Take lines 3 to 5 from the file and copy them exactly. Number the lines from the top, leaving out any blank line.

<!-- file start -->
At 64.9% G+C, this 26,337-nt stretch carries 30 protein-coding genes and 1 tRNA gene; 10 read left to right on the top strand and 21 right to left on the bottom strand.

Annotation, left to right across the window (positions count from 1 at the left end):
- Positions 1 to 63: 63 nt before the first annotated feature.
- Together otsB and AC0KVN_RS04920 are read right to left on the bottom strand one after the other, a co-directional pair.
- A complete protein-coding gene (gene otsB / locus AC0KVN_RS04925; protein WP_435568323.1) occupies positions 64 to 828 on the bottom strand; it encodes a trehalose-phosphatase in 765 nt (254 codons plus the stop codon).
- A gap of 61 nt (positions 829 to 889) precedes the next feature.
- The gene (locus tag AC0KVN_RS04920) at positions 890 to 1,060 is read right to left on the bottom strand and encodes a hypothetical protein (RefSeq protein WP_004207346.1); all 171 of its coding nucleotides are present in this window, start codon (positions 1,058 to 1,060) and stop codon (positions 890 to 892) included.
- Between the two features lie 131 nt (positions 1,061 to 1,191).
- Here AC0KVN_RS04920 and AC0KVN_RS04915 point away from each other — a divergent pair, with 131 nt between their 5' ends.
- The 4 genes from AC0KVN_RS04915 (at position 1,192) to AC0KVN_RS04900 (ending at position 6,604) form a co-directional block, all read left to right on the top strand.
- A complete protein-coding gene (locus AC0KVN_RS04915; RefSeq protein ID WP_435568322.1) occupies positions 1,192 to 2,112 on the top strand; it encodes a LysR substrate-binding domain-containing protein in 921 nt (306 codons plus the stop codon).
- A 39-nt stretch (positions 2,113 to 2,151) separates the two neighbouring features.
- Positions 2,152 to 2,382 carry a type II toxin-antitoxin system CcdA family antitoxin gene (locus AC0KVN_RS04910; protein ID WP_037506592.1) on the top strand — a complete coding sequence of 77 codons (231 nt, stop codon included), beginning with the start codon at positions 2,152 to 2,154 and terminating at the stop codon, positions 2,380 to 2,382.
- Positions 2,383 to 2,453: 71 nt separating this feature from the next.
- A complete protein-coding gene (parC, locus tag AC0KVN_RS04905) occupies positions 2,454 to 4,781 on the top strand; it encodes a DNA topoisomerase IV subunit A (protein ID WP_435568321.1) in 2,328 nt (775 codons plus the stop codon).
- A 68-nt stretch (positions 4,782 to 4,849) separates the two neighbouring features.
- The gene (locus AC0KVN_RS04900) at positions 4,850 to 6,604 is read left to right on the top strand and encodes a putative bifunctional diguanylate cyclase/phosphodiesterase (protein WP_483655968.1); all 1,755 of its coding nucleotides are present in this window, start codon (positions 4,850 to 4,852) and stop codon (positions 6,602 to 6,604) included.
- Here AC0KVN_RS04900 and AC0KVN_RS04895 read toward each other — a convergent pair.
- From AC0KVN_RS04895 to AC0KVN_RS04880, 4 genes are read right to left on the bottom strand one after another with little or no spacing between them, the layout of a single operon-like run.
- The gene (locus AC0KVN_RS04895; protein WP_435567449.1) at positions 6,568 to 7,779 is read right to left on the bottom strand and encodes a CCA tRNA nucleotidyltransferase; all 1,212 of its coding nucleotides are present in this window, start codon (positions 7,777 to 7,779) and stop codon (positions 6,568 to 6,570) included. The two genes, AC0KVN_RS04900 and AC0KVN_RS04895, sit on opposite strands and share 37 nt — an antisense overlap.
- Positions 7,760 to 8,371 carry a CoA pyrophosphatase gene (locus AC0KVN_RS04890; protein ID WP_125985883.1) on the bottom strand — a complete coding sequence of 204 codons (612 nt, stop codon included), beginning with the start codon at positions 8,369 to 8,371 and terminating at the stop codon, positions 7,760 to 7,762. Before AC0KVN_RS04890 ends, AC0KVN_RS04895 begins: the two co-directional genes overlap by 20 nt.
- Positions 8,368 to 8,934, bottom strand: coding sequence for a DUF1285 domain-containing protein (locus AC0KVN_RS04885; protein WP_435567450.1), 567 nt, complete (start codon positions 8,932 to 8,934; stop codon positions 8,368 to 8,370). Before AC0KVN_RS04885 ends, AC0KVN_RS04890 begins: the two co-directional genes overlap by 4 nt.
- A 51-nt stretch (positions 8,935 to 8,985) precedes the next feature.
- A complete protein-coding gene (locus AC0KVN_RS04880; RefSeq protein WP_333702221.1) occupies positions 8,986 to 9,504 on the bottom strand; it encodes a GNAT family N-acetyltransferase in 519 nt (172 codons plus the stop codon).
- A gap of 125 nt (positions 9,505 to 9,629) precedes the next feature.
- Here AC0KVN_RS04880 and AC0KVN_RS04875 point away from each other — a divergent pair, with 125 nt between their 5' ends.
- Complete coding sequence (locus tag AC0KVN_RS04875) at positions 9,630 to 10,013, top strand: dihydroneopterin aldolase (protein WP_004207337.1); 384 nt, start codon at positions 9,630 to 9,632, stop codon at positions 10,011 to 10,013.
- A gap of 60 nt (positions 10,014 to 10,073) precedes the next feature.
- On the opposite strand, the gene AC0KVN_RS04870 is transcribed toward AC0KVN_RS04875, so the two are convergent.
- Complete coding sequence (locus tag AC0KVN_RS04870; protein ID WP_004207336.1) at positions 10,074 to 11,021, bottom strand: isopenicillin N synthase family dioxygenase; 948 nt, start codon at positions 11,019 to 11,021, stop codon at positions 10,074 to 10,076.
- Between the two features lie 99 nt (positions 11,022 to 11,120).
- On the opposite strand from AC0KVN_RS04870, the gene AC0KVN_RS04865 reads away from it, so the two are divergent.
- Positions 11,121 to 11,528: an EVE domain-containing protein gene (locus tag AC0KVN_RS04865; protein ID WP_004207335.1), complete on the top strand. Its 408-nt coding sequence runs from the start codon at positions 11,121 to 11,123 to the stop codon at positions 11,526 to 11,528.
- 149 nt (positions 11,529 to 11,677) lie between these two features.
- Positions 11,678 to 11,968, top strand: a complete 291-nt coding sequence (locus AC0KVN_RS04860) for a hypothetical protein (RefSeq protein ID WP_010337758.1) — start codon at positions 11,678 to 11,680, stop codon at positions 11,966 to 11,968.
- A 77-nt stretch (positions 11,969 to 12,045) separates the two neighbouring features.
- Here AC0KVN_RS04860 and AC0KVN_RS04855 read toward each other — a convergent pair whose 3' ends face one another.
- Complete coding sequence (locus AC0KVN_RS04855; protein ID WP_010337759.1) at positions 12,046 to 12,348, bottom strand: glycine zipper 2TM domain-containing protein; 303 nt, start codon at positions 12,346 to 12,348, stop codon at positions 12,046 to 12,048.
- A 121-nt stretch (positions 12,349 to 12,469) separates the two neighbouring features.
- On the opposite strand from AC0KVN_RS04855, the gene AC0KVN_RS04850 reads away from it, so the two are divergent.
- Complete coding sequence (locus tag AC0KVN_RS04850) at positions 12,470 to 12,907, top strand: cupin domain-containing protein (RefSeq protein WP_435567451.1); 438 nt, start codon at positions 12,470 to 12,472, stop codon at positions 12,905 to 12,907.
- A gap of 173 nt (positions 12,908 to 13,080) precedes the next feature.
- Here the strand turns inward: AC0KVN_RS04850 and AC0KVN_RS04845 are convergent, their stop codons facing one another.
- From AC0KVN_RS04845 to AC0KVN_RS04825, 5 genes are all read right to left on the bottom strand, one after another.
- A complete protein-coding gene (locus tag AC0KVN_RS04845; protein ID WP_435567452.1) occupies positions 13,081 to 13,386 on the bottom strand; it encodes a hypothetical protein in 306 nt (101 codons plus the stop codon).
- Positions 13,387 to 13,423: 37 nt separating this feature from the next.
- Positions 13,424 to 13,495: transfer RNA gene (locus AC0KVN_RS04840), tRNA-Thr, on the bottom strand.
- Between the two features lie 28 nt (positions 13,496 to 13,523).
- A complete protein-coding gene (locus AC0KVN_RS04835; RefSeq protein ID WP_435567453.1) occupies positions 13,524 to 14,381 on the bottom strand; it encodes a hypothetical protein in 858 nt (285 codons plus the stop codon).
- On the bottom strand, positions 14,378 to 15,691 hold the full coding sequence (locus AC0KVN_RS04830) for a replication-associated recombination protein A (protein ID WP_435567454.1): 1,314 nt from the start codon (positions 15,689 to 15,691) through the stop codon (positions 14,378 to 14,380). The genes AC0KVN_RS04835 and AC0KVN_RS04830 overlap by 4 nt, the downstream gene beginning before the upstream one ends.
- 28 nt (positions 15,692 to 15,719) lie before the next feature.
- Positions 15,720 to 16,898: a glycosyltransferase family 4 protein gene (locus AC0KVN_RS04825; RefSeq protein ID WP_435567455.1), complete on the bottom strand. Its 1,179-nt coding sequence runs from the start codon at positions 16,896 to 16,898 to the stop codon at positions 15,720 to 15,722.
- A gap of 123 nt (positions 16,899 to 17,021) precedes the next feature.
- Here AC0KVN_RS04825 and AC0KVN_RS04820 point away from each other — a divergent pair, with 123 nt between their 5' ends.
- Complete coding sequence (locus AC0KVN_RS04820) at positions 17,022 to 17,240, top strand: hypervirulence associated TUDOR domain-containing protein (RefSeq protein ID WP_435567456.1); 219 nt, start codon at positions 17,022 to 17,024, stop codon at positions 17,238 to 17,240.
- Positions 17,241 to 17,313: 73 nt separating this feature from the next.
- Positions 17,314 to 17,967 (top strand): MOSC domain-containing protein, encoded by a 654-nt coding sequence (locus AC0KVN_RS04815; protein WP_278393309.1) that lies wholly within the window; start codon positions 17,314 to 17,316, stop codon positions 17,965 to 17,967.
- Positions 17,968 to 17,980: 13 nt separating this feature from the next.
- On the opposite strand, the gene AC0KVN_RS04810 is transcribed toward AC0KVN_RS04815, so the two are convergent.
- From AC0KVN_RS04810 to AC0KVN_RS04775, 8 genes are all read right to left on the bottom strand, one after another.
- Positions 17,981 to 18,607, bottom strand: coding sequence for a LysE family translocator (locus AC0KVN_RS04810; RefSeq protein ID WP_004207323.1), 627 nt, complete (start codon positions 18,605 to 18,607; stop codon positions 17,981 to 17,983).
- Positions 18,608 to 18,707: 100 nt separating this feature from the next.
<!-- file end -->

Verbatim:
- Positions 1 to 63: 63 nt before the first annotated feature.
- Together otsB and AC0KVN_RS04920 are read right to left on the bottom strand one after the other, a co-directional pair.
- A complete protein-coding gene (gene otsB / locus AC0KVN_RS04925; protein WP_435568323.1) occupies positions 64 to 828 on the bottom strand; it encodes a trehalose-phosphatase in 765 nt (254 codons plus the stop codon).